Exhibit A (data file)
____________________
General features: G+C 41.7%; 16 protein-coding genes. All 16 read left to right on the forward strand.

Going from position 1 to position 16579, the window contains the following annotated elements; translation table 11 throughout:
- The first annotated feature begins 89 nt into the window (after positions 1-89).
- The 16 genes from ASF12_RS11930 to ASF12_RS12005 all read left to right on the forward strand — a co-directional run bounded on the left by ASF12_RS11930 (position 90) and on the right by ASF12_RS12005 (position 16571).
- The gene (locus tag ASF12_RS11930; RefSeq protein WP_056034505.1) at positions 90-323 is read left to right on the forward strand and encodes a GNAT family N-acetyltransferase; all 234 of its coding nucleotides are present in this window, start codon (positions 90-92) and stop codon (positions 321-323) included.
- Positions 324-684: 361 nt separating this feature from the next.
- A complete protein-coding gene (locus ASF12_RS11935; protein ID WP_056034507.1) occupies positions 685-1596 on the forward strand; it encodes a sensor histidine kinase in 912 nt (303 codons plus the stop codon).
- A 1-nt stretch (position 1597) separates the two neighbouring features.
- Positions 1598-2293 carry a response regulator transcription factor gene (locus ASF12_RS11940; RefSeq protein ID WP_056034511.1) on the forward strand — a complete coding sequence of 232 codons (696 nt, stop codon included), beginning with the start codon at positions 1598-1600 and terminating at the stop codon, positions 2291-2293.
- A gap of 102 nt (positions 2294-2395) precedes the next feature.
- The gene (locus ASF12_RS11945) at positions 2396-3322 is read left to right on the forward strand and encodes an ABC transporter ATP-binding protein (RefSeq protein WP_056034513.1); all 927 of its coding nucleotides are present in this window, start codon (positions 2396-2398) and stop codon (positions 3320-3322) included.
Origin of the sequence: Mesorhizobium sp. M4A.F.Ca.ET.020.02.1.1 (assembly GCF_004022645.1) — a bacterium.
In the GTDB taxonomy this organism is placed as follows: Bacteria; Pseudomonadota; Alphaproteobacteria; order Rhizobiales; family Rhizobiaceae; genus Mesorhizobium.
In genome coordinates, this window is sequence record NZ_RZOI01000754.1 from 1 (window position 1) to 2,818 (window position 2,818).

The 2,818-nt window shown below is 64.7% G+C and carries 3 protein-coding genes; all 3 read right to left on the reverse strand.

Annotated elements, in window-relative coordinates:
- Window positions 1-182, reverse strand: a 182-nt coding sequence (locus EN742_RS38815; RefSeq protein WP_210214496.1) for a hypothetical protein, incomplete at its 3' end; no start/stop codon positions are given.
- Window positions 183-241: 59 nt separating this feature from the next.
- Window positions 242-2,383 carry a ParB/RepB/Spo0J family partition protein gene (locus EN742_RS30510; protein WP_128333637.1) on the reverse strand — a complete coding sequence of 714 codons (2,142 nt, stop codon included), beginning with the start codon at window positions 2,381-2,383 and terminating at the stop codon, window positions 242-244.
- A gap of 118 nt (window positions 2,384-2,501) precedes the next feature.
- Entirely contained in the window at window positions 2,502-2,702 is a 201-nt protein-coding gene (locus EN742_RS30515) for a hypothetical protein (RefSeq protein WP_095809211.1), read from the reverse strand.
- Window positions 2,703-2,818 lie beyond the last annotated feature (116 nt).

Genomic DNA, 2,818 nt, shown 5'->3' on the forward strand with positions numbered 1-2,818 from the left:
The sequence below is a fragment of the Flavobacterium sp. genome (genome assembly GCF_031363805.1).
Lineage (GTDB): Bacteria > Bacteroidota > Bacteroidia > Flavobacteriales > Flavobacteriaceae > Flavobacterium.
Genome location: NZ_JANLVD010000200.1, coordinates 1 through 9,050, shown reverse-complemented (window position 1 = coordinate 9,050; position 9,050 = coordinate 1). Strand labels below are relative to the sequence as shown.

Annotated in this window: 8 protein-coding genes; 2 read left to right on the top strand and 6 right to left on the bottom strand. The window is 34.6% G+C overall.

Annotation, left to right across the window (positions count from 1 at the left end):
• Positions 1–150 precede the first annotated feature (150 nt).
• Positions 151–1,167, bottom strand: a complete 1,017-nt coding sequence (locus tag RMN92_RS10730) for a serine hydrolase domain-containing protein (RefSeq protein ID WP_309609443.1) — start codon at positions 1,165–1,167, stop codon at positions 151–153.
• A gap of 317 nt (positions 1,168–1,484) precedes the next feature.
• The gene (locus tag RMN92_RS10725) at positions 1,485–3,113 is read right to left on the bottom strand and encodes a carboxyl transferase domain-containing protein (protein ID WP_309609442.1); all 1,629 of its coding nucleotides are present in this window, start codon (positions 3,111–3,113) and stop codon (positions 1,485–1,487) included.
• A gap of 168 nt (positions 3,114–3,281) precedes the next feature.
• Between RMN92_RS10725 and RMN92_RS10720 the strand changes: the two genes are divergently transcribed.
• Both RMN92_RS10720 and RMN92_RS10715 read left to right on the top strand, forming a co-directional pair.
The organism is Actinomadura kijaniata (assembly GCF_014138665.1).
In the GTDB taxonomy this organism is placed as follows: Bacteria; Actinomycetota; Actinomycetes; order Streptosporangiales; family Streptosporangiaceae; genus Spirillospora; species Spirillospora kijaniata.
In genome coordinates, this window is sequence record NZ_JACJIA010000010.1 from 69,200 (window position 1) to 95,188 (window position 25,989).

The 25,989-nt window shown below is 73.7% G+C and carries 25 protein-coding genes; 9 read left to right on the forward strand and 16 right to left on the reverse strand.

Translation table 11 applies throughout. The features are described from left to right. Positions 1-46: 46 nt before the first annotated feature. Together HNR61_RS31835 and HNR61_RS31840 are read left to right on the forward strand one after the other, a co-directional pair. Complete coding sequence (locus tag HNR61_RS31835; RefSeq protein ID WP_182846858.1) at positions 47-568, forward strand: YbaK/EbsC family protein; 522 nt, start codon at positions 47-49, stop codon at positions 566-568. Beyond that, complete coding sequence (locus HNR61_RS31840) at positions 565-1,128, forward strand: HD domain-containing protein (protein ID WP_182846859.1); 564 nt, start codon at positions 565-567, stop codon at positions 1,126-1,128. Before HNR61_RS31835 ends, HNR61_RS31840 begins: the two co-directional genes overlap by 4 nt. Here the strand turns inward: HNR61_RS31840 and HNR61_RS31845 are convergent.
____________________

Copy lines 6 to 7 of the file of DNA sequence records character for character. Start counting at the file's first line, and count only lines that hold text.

- Positions 324-684: 361 nt separating this feature from the next.
- A complete protein-coding gene (locus ASF12_RS11935; protein ID WP_056034507.1) occupies positions 685-1596 on the forward strand; it encodes a sensor histidine kinase in 912 nt (303 codons plus the stop codon).